First trip to Canada

Well, I finally got to visit another Country!  Canada.  I have always wondered why drivers complain about going there, and now I know why.  Getting INTO the Country is not so bad…just be sure to have all your ducks in a row regarding your paperwork, but getting OUT is another story.  I lost three hours waiting for paperwork to be faxed back to me at our company’s sister terminal in Kichener.  I found the whole process to be extremely stressful.  Hopefully, I’ll get better at the myriad of details and paperwork, and in time, become a seasoned traveler in and out of the Country.

The traffic in Canada rivals that of New Jersey at rush hour, and because they have so many people and not enough roads, you have traffic all of the time.  Finding a safe haven to shut down at is also a challenge.   I finally found a space, made my own parking spot, at the third place I went to, a Husky gas station.  Everything is “Husky” up there.  Everything is run by Middle Eastern people, and although they are polite for the most part, I found their accents difficult to understand.  And just like in the States, the drivers like to shut down fairly early, around dinnertime, or 5 to 6 pm.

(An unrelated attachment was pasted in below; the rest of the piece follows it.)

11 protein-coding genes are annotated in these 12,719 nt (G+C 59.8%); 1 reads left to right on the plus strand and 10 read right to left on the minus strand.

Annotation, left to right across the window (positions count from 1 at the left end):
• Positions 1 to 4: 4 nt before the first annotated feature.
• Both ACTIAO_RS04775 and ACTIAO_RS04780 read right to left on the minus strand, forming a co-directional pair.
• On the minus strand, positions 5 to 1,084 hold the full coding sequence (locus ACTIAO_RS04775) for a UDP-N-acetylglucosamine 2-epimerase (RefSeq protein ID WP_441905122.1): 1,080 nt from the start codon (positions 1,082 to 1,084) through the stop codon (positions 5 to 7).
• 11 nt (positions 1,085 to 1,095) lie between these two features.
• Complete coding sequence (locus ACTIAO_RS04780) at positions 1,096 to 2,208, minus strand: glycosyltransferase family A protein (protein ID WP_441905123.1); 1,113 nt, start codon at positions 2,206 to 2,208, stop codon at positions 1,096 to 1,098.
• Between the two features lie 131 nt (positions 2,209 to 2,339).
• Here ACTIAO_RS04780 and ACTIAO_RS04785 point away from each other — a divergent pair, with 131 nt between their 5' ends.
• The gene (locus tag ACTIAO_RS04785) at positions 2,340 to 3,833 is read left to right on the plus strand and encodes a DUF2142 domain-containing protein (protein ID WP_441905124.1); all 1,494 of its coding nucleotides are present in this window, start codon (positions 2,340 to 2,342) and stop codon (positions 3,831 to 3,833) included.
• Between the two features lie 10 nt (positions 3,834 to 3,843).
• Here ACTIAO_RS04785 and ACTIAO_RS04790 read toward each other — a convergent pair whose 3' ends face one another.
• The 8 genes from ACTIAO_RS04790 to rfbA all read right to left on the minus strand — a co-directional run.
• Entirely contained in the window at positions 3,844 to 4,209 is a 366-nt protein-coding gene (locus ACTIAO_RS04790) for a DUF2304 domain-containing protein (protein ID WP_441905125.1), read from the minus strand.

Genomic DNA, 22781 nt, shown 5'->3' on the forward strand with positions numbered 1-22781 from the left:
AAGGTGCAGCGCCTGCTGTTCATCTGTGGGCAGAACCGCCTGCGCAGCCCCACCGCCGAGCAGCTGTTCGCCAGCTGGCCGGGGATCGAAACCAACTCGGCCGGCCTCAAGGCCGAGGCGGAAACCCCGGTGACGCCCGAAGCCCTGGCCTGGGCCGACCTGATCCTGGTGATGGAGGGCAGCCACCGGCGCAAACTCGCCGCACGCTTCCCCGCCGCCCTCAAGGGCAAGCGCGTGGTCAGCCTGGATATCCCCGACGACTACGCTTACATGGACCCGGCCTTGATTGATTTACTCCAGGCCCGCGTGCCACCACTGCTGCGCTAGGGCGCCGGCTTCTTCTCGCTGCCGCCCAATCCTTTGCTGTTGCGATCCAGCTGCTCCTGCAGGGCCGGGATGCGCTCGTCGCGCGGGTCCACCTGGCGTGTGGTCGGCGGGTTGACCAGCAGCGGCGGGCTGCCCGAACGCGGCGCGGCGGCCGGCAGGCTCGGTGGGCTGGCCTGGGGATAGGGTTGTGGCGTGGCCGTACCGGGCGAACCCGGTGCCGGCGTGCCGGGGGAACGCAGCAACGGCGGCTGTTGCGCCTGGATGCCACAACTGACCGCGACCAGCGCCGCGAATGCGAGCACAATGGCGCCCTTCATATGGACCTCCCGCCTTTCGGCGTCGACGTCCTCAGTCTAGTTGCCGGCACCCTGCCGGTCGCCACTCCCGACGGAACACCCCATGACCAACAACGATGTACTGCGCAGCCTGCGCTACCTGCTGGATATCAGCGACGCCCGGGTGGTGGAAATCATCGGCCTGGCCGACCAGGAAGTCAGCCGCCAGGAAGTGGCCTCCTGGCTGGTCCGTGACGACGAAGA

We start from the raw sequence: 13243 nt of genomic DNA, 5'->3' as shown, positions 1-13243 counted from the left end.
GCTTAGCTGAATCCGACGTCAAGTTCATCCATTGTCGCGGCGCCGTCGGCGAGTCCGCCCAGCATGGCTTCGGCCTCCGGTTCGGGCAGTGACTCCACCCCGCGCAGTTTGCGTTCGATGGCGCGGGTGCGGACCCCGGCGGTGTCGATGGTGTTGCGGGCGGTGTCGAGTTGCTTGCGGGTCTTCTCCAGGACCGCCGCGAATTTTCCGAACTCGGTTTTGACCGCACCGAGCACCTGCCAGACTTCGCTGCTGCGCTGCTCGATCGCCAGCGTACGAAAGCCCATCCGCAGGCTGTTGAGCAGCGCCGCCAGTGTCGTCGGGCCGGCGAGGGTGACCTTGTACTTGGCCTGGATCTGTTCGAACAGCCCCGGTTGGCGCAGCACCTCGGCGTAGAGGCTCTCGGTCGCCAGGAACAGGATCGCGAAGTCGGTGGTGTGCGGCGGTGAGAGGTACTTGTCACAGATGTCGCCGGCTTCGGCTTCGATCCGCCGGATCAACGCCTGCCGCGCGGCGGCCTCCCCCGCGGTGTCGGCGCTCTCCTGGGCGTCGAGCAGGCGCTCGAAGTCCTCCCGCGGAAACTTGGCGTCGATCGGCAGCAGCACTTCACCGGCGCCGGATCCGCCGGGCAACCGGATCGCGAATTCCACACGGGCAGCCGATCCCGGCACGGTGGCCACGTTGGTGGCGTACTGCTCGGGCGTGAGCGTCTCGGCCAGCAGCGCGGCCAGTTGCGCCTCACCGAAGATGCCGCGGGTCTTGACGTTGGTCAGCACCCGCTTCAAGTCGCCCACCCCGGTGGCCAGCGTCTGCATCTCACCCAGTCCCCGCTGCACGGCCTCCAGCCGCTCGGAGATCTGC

The highlight of my first trip was when I was sitting at the border, getting ready to cross back into the States.  The woman manning the booth took all of my paperwork, and as required, starting hammering me with questions.  “Do you have anyone else in the truck with you”?  “Have you ever been fingerprinted”?  “Are you carrying any weapons”?  And the one question that really stumped me was “Fish and Chips”?    In order to hear the woman better, I had turned off my truck, but there was plenty of engines rumbling around me, many trucks were lined up, everyone eager to get out of Canada and work their way home.  So, I asked her to repeat the question, again, she says, “Fish and Chips”?  Now, I’m confused, and don’t know what to say.  I give her the deer in the headlights stare, and repeated her question back to her….at that point, she burst out into laughter.  She said, “I said ‘Citizenship’?”    I practically doubled over from laughing so hard!   I remembered a funny story from years ago when my Mom had discovered a brand new grocery market, so I shared it with the border lady.   We lived in Linden, NJ at the time, and Mom was so enthused about this sparkling clean market that she came home all excited and was telling Dad all about it.  Then she said, “The name of the store is “Shop and Save”.  At that point, my Dad suddenly stopped in the middle of what he was doing, threw his hands up and bellowed, “You went to SOUTH PASSIAC”????   (South Passaic was quite a haul from Linden, NJ, at least an hour and a half’s drive).   Mom started cracking up, and she leaned close into Dad’s face, and with exaggerated lip movements, she enunciated, “I said Shop and Save, Louie”.   Dad visibly relieved said, “Oh, OK”.   It became a hilarious inside joke from that point on, that when someone didn’t clearly hear something, we would just roll our eyes and say, “South Passaic”.  Now, the border patrol lady and I are laughing even harder, and we wound up chatting like old friends for a few more minutes.

I’m hoping that if I get that border lady again, she will remember me and say, “Fish and Chips”?  Whereas I will declare, “I’m American”!

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